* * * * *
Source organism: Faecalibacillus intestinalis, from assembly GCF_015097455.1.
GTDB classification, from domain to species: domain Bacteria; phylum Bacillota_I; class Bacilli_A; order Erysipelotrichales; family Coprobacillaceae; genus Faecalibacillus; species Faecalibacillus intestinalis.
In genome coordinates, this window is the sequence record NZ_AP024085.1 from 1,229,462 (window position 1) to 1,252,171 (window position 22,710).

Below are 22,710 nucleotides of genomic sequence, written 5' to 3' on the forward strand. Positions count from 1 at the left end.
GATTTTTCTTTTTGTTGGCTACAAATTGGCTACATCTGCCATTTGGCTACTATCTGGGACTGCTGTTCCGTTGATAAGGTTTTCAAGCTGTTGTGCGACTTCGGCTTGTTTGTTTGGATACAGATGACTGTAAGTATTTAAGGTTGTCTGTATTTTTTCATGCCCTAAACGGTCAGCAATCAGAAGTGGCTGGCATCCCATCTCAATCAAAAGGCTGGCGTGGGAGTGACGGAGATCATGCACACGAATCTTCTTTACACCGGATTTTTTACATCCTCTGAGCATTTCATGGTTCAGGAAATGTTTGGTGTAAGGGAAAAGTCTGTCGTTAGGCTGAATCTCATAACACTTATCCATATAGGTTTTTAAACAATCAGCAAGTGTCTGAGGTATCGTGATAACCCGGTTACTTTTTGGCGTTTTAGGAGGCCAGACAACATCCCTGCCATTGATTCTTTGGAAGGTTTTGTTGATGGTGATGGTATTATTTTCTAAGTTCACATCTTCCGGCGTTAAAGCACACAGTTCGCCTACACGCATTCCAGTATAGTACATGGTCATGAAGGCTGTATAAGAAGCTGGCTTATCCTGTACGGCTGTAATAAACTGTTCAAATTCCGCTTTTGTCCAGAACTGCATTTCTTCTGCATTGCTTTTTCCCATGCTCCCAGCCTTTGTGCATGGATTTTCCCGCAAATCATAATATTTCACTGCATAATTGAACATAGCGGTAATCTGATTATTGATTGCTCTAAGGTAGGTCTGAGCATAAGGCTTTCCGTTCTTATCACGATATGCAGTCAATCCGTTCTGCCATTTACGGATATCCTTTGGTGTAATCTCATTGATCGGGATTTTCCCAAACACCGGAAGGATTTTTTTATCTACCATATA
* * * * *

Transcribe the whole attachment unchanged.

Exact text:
Source organism: Faecalibacillus intestinalis, from assembly GCF_015097455.1.
GTDB classification, from domain to species: domain Bacteria; phylum Bacillota_I; class Bacilli_A; order Erysipelotrichales; family Coprobacillaceae; genus Faecalibacillus; species Faecalibacillus intestinalis.
In genome coordinates, this window is the sequence record NZ_AP024085.1 from 1,229,462 (window position 1) to 1,252,171 (window position 22,710).

Below are 22,710 nucleotides of genomic sequence, written 5' to 3' on the forward strand. Positions count from 1 at the left end.
GATTTTTCTTTTTGTTGGCTACAAATTGGCTACATCTGCCATTTGGCTACTATCTGGGACTGCTGTTCCGTTGATAAGGTTTTCAAGCTGTTGTGCGACTTCGGCTTGTTTGTTTGGATACAGATGACTGTAAGTATTTAAGGTTGTCTGTATTTTTTCATGCCCTAAACGGTCAGCAATCAGAAGTGGCTGGCATCCCATCTCAATCAAAAGGCTGGCGTGGGAGTGACGGAGATCATGCACACGAATCTTCTTTACACCGGATTTTTTACATCCTCTGAGCATTTCATGGTTCAGGAAATGTTTGGTGTAAGGGAAAAGTCTGTCGTTAGGCTGAATCTCATAACACTTATCCATATAGGTTTTTAAACAATCAGCAAGTGTCTGAGGTATCGTGATAACCCGGTTACTTTTTGGCGTTTTAGGAGGCCAGACAACATCCCTGCCATTGATTCTTTGGAAGGTTTTGTTGATGGTGATGGTATTATTTTCTAAGTTCACATCTTCCGGCGTTAAAGCACACAGTTCGCCTACACGCATTCCAGTATAGTACATGGTCATGAAGGCTGTATAAGAAGCTGGCTTATCCTGTACGGCTGTAATAAACTGTTCAAATTCCGCTTTTGTCCAGAACTGCATTTCTTCTGCATTGCTTTTTCCCATGCTCCCAGCCTTTGTGCATGGATTTTCCCGCAAATCATAATATTTCACTGCATAATTGAACATAGCGGTAATCTGATTATTGATTGCTCTAAGGTAGGTCTGAGCATAAGGCTTTCCGTTCTTATCACGATATGCAGTCAATCCGTTCTGCCATTTACGGATATCCTTTGGTGTAATCTCATTGATCGGGATTTTCCCAAACACCGGAAGGATTTTTTTATCTACCATATA